Research Article: Understanding Human Variation in Infectious Disease Susceptibility through Clinical and Cellular GWAS

Date Published: August 1, 2013

Publisher: Public Library of Science

Author(s): Dennis C. Ko, Thomas J. Urban, Joseph Heitman.

http://doi.org/10.1371/journal.ppat.1003424

Abstract

Partial Text

Over the last ten years, advances in genotyping and high-throughput sequencing technologies have resulted in an explosion of genetic information. Whereas prior attempts at discovering human genetic differences affecting susceptibility to disease relied on genotyping one or a handful of candidate genetic variants, genome-wide association studies (GWAS) have now become a common means of searching for susceptibility genes in an unbiased way. These studies have highlighted the relevance of particular pathways in pathogenesis of infectious and autoimmune disease. Thus, GWAS of clinical phenotypes can alert host-pathogen researchers to unexpected links between their pathway of study and human disease. Complementary to this, cellular GWAS using pathogens as probes can reveal how genetic variation affects cellular processes important for disease pathogenesis.

In GWAS, controls and cases with a disease are genotyped at hundreds of thousands to millions of loci and the genotype frequencies are compared to identify alleles that may be protective or result in increased susceptibility [1]. Prior to the advent of GWAS, a handful of examples demonstrated that common genetic variation could have profound effects on infectious disease susceptibility. The sickle cell allele of hemoglobin protecting against malaria [2] and the CCR5 deletion allele protecting against HIV infection [3] are textbook examples. GWAS provide a way to systematically search for such genetic differences.

While clinical GWAS have been successful at highlighting important pathways in disease pathogenesis, there is clearly a need for additional approaches directed at understanding how specific genetic variants affect disease. How can we more effectively move from lists of SNPs to greater biological insight? One approach is to complement the GWAS of organismal/clinical traits with GWAS of different phenotypic scales (Figure 1). For several years, molecular GWAS of gene expression have identified genes whose level of transcription is associated with nearby genetic variation (cis-eQTLs; expression quantitative trait loci [23], [24]). These resources are useful for GWAS researchers in trying to narrow down what genes are affected by functional genetic variants within a genomic region. Researchers can take advantage of online tools such as the eQTL Browser [25] to determine if there is human genetic variation near their gene of interest that may regulate levels of expression. The availability of cell lines with alternative alleles, as well as genome engineering approaches to introduce genetic differences into isogenic backgrounds [26], makes this an exercise that can lead to hypothesis-driven experiments to understand how human variants alter cell biology.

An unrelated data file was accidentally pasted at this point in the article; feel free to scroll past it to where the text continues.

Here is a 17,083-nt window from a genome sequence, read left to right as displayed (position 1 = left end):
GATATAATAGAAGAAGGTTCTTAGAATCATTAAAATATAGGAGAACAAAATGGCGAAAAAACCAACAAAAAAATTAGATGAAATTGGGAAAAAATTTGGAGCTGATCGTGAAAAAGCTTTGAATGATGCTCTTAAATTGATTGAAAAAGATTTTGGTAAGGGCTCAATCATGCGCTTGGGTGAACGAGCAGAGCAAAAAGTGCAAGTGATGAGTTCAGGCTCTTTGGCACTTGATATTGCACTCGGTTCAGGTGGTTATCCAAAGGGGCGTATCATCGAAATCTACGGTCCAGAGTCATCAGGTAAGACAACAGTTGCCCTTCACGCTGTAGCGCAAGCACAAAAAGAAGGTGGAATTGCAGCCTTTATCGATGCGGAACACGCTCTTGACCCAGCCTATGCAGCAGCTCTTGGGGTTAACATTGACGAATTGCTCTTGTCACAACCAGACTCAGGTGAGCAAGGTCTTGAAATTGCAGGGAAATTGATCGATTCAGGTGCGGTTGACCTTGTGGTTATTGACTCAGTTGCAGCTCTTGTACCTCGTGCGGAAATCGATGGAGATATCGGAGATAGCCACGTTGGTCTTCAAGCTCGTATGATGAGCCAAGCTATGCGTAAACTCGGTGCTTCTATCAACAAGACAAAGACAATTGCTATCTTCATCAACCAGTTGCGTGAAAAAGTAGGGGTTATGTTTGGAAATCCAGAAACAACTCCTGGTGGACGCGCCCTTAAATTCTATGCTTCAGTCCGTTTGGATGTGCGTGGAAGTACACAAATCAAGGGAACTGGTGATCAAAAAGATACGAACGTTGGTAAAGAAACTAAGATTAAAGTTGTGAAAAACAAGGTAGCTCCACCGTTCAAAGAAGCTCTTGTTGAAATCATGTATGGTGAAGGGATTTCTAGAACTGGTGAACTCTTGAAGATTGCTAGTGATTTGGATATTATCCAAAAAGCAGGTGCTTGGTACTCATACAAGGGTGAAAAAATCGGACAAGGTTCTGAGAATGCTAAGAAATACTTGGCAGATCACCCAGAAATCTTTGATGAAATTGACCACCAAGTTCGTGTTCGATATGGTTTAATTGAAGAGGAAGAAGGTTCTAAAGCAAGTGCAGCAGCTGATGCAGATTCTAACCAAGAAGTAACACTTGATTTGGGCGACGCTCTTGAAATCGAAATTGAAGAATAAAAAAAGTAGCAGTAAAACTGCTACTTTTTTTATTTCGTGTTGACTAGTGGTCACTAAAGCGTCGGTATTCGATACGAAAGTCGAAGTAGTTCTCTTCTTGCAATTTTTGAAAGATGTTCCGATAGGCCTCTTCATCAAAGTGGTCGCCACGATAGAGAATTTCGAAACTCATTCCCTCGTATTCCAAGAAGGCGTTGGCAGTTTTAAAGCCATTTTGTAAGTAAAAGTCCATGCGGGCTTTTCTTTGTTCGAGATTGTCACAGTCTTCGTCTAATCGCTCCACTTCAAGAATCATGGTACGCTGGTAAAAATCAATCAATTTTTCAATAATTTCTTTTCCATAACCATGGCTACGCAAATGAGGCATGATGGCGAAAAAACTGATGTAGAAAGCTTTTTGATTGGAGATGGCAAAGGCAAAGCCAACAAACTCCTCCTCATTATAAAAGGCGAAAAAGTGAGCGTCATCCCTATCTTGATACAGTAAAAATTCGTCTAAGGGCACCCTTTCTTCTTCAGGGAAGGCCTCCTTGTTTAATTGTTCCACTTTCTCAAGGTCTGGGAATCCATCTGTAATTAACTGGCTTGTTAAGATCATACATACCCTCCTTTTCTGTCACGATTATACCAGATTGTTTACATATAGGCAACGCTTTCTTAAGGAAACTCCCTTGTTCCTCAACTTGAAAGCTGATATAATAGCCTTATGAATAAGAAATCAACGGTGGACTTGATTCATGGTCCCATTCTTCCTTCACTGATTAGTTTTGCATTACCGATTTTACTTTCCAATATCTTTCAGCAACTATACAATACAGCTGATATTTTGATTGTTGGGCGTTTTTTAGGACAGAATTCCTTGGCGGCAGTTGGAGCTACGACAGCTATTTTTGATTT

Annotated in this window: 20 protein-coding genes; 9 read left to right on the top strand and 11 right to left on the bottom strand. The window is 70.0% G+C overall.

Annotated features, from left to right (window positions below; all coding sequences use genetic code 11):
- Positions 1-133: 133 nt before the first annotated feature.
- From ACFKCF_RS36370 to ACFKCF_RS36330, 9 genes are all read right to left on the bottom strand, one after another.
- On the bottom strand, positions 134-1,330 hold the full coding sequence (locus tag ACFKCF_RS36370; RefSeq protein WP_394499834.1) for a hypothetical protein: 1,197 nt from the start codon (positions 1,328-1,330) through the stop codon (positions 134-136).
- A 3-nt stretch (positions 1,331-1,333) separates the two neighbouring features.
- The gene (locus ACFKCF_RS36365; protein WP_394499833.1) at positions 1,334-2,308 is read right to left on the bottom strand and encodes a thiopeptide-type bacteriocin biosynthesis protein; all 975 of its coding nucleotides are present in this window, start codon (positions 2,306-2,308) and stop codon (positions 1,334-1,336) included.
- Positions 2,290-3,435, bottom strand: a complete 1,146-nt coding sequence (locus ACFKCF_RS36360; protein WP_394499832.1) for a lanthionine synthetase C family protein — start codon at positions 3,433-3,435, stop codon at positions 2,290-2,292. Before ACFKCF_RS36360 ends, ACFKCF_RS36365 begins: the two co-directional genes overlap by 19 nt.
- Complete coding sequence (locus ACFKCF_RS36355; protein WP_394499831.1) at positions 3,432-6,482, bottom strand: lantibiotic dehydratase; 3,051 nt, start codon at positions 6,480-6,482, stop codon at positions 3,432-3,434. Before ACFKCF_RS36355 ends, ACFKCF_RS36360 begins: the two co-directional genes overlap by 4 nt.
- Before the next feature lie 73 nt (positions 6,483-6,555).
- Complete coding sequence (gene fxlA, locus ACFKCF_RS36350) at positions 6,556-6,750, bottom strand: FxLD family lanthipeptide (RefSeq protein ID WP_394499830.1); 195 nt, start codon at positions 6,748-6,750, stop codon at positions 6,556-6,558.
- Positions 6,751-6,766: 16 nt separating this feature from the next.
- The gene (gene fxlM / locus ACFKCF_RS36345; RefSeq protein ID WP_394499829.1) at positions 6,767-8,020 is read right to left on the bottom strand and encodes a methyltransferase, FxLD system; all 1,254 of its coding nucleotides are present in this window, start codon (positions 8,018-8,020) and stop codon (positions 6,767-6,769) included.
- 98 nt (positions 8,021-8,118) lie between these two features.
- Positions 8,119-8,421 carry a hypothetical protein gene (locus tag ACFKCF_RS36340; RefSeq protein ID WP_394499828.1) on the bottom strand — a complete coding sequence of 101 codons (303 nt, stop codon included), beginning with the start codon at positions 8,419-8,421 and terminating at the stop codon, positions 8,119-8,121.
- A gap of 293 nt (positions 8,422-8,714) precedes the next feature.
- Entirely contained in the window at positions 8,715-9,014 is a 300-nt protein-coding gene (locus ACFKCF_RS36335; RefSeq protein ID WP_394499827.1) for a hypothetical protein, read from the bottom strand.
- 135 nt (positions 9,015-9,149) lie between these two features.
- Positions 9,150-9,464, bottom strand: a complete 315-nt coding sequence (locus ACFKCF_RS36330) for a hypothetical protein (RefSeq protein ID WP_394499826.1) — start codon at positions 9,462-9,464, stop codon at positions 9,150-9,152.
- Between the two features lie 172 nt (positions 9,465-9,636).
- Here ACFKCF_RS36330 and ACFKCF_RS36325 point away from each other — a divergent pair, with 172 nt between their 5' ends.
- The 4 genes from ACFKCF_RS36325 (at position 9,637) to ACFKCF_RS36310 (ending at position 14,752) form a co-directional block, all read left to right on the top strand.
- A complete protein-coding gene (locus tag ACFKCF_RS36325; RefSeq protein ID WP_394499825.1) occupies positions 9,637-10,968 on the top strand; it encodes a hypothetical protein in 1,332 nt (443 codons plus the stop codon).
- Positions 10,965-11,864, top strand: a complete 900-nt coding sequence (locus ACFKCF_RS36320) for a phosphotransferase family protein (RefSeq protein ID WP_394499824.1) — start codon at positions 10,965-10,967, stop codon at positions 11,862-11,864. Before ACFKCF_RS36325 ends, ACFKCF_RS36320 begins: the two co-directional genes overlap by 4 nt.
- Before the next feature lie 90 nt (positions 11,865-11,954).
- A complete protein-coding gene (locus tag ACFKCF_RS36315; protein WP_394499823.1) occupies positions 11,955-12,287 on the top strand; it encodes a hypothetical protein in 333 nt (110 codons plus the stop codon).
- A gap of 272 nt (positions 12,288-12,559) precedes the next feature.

For the last twenty years, cellular microbiology has provided amazing insights into the physiology of cells [27]. Cellular microbiology is now well poised to contribute to the field of human genetics. Pathogens have clearly been a driving force, and perhaps have even been the main selective pressure, during human evolution [35]. What better way to study functional consequences of common genetic variants that have undergone natural selection than with the agents that have driven that change? Discoveries await both cellular microbiologists and human geneticists, and the results should benefit our understanding of basic biology and susceptibility to disease.

 

Source:

http://doi.org/10.1371/journal.ppat.1003424

 

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